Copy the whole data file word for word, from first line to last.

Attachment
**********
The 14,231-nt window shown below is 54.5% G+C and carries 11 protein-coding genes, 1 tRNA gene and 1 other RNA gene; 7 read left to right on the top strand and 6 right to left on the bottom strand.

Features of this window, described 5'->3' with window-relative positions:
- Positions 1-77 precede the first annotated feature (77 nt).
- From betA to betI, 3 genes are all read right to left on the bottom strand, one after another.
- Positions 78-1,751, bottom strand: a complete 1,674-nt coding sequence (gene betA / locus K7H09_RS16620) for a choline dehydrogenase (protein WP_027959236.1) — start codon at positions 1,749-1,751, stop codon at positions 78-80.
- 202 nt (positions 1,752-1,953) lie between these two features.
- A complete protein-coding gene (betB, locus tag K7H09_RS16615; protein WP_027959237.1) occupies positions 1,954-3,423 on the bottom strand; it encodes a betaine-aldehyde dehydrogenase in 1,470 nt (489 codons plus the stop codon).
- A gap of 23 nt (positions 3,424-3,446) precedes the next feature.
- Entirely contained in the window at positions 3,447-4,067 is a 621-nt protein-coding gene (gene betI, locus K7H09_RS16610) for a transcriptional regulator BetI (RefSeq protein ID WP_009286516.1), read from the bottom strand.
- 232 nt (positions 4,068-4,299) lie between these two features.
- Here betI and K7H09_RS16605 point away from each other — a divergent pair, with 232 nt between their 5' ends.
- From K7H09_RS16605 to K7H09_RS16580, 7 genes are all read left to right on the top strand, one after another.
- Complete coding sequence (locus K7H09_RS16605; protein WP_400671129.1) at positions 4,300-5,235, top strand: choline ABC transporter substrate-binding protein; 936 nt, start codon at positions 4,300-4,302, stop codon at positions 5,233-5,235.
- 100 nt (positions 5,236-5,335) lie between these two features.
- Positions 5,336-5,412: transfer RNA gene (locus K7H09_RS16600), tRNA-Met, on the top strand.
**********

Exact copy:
The 14,231-nt window shown below is 54.5% G+C and carries 11 protein-coding genes, 1 tRNA gene and 1 other RNA gene; 7 read left to right on the top strand and 6 right to left on the bottom strand.

Features of this window, described 5'->3' with window-relative positions:
- Positions 1-77 precede the first annotated feature (77 nt).
- From betA to betI, 3 genes are all read right to left on the bottom strand, one after another.
- Positions 78-1,751, bottom strand: a complete 1,674-nt coding sequence (gene betA / locus K7H09_RS16620) for a choline dehydrogenase (protein WP_027959236.1) — start codon at positions 1,749-1,751, stop codon at positions 78-80.
- 202 nt (positions 1,752-1,953) lie between these two features.
- A complete protein-coding gene (betB, locus tag K7H09_RS16615; protein WP_027959237.1) occupies positions 1,954-3,423 on the bottom strand; it encodes a betaine-aldehyde dehydrogenase in 1,470 nt (489 codons plus the stop codon).
- A gap of 23 nt (positions 3,424-3,446) precedes the next feature.
- Entirely contained in the window at positions 3,447-4,067 is a 621-nt protein-coding gene (gene betI, locus K7H09_RS16610) for a transcriptional regulator BetI (RefSeq protein ID WP_009286516.1), read from the bottom strand.
- 232 nt (positions 4,068-4,299) lie between these two features.
- Here betI and K7H09_RS16605 point away from each other — a divergent pair, with 232 nt between their 5' ends.
- From K7H09_RS16605 to K7H09_RS16580, 7 genes are all read left to right on the top strand, one after another.
- Complete coding sequence (locus K7H09_RS16605; protein WP_400671129.1) at positions 4,300-5,235, top strand: choline ABC transporter substrate-binding protein; 936 nt, start codon at positions 4,300-4,302, stop codon at positions 5,233-5,235.
- 100 nt (positions 5,236-5,335) lie between these two features.
- Positions 5,336-5,412: transfer RNA gene (locus K7H09_RS16600), tRNA-Met, on the top strand.